Now imagine you can never get out of the car.
There is never a reason to interrogate a stranger about their disability.
Rachel Sharp is an author, activist, and lifetime member of the Somewhat Eccentric Persons Club.
She lives with chronic illness, plays ukulele, and tries to save the planet
This is part of the Sister Stories series.
Family gathered in the conservatory,
youngest niece, Isabella, watches me,
as I rest back on the comfy chair,
sweeping my straggly, static hair
into a messy heap, over one shoulder.
Smiling, she says to Christina, her sister â
âHey look, Dodo* has put her hair like that
and it looks like itâs in a plat, and because
itâsâŠwhite, she looks like Elsaâ.
Iâm happy then, delighted to be like
their favourite Disney character;
itâs the best compliment Iâve had
since depigmentation began.
Like the Snow Queen herself,
in her spectacular ice palace,
a resplendent arctic blonde â different,
but shimmering and lovely.
Iâll take that and treasure it:
Iâm like Elsa.
*Dodo â a colloquial Welsh word meaning âauntyâ.
This poem has been published on my social media pages: Twitter/ Instagram/ Medium: @serensiwenna It is also on my slides for the Public Health, Private Illness Conference and will be performed as part of the poetry reading evening event associated with the conference. It has not been published or submitted anywhere else.
Theyâre always at it, everywhere â
fiddling with keys, crunching
crisp packets, and rolling tissues
between their fingers â and I canât stand
these sounds, so slight to the normal ear,
but horrendously thunderous
in my own personal hell.
And theyâre opening and closing their pens too,
thumbs moving, in and out,
over and over, click, click, click, ARGH!
Itâs a cruel irony isnât it? Losing functional hearing,
but developing unreasonable sensitivity
to every murmur and whisper, disturbing even
the all-encompassing silence â promised to me;
It makes me grumpy.
This world is becoming increasingly alien to me,
every day, and gradually confusing,
as the small sounds drown out the more important ones â
and I canât differentiate between them.
Hyperacusis is a hell â one I can never escape from.
*This poem was originally published in Welsh as âHunllef Hyperacusisâ (Hyperacusis nightmare) in the literary magazine âBarddasâ. I have switched out the word nightmare for hell during translation to retain the alliteration; I feel the essence of the poem is also retained.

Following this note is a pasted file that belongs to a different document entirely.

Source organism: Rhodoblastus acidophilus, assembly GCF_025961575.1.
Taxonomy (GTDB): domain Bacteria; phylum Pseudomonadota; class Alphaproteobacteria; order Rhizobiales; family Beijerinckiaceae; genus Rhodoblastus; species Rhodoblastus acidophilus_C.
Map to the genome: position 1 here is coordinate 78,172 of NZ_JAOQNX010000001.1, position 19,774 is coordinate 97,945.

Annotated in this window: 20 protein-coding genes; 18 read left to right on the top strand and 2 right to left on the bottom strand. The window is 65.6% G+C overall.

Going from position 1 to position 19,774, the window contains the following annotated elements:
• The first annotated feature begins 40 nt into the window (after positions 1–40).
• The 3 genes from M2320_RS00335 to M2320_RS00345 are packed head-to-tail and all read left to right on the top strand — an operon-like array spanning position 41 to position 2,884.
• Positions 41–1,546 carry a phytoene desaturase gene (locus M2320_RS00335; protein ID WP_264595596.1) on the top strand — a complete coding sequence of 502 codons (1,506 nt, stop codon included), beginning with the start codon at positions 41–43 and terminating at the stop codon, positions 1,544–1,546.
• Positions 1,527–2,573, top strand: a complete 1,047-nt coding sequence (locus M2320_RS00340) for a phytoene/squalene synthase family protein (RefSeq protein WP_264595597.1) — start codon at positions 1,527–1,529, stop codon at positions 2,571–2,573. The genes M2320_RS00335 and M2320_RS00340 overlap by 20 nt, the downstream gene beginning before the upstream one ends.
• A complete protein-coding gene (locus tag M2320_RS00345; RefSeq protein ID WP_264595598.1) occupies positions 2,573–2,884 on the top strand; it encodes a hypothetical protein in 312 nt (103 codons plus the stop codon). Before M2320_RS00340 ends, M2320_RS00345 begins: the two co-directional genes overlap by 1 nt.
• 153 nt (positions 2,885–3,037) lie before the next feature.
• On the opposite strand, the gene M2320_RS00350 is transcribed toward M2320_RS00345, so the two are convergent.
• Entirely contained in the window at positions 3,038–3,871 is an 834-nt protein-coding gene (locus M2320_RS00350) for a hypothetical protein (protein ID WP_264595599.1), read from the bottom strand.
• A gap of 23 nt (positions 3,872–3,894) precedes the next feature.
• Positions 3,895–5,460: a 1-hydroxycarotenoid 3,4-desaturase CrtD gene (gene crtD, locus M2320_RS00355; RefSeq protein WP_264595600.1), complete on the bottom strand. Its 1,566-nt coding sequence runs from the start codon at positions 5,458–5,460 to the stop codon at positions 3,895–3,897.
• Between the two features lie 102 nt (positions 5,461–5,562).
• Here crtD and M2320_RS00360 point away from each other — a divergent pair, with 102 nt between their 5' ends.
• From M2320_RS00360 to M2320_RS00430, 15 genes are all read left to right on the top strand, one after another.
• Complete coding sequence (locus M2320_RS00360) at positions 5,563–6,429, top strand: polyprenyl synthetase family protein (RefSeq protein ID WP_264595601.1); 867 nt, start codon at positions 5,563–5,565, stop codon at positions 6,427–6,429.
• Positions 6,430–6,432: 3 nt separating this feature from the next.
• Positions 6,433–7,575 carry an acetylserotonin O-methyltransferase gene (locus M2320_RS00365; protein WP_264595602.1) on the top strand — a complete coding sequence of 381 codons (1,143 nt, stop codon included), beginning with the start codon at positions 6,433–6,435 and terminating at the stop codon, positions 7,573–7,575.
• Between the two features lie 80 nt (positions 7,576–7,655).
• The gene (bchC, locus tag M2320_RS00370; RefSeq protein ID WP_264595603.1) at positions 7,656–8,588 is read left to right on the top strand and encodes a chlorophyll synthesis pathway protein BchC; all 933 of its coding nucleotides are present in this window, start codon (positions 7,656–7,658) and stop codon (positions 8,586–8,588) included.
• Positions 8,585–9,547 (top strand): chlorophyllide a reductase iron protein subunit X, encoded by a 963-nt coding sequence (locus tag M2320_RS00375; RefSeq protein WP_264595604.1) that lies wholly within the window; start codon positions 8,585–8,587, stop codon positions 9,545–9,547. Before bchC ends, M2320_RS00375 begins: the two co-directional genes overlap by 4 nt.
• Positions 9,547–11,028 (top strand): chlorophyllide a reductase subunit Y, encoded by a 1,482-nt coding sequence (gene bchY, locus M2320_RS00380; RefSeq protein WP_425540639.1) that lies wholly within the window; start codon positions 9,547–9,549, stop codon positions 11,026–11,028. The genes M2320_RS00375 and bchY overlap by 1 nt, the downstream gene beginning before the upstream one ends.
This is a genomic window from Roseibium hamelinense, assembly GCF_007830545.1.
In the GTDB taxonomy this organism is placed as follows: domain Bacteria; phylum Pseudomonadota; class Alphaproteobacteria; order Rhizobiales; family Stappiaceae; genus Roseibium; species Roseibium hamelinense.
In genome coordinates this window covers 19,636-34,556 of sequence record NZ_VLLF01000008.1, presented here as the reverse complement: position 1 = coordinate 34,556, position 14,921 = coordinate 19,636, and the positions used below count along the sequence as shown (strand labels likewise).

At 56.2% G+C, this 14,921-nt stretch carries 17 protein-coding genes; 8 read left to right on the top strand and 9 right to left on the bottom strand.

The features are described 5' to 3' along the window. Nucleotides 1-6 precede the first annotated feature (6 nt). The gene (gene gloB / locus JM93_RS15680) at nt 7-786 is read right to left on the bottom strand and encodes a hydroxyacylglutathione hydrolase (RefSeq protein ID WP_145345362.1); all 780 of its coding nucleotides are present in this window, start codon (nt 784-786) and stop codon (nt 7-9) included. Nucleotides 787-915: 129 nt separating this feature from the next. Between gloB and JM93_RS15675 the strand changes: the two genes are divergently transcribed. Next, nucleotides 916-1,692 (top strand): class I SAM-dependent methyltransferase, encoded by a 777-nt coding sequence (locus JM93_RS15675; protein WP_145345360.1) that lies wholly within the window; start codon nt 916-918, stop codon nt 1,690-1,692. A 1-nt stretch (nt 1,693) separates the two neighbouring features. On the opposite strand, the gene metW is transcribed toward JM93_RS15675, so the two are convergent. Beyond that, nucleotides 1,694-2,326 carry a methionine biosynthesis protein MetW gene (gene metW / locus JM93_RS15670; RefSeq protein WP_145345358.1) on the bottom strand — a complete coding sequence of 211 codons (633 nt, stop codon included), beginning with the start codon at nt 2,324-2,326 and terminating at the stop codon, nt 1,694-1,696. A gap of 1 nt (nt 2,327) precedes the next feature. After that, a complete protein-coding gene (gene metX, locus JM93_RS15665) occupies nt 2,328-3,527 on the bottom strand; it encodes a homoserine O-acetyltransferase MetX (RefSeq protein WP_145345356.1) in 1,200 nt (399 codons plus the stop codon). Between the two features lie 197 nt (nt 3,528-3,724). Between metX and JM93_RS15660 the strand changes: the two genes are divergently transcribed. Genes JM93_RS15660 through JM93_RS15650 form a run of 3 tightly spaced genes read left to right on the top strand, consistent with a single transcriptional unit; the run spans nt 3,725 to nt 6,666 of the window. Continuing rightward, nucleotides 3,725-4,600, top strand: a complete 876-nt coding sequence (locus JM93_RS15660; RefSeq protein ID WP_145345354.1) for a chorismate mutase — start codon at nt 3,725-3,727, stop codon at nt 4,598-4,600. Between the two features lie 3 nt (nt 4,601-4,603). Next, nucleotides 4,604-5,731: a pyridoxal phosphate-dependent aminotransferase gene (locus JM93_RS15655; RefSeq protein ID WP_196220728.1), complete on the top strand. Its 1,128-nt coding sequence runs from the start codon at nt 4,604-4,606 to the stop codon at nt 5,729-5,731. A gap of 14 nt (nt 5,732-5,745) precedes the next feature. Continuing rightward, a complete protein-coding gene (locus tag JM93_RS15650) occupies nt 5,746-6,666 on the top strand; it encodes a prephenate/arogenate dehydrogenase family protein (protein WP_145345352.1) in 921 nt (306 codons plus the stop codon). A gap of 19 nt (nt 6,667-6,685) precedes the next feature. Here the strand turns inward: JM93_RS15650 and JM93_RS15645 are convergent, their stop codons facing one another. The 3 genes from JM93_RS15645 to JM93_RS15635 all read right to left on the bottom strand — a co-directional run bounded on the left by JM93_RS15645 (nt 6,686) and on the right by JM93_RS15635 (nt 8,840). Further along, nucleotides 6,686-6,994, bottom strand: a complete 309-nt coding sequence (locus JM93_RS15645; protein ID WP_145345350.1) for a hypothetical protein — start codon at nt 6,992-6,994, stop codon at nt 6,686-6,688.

Sara Louise Wheeler writes the column âSynfyfyrion llenyddolâ (literary musings) for Y Clawdd community newspaper in her hometown of Wrecsam. Her poetry, belles lettres and artwork have been published by Tu Chwith, Y Stamp, GĆ”yl y ferch Anthology 2020, Meddwl.org, Barddas, Qualitative Inquiry, Centre for Imaginative Ethnography, and 3am Magazine. Sara is currently conducting an introspective project, exploring her embodied experiences of Waardenburg Syndrome Type 1 through a variety of creative and scholarly mediums. She is a Visiting Research Fellow at GlyndĆ”r University and lives in Ness, on the Wirral peninsula with her husband Peter and their pet tortoise, Kahless.
This is part of the Sister Stories series.
My experience as a patient has rocked my sense of self to the core, and one of my core values – regard for my profession as a Psychologist. Experience as a patient has extended and deepened anything I learned about psychotherapy and psychology, in training and at universities. My predominant experience of living in my body in recent years has been about pain management (and lack of) and debilitating bone deep exhaustion, to the point my brain no longer works â I lose speech and language, and it is all I can do to breathe. How patients are treated, how much work it is to be a patient, how systems are set up for the organisation and not the people within them, are all things Iâve been reflecting on.
What I now recognise as the harmful psychiatric perspective of ME/CFS that had sifted through into society â of âtype A personalitiesâ and over achievers, adopting a âsick roleâ â is a poor and damaging explanation of what is – in reality, a complex multi-system neurological condition that we just donât know enough about to be able to treat it. These were beliefs I had soaked into my skin in the absence of alternative narratives. I canât place their origin (in my life experience) but I now spot where they came from. This has been crucial â the ânamingâ and attributing of responsibility to its rightful place is crucial in separating out what is me and what is not, what I need to carry and manage and work on, and what I can leave by the roadside as excess baggage that is not mine to carry.
Pursuing therapy to find the thing that was making me sick was frustrating, what I continued to find were layers of society and patriarchy offering narratives that were systematically constructed. I cannot be grateful enough to the therapist who sat with me unpicking all these things, also learning alongside me as I shared new knowledge and the research I was uncovering. The therapist took my word for my experiences. What happens for so many patients is that the healthcare practitioners they work with, even unwittingly, gaslight them through the subtle questioning of their experience â it is essential that practitioners hold open the possibility of society structures and narratives as being untrue, that they donât know any more or any better than the person in front of them, and that the patientâs experience is not questioned, however well meaning their approach. If either or both parties are unwitting in this meeting it can add a greater burden to the patient.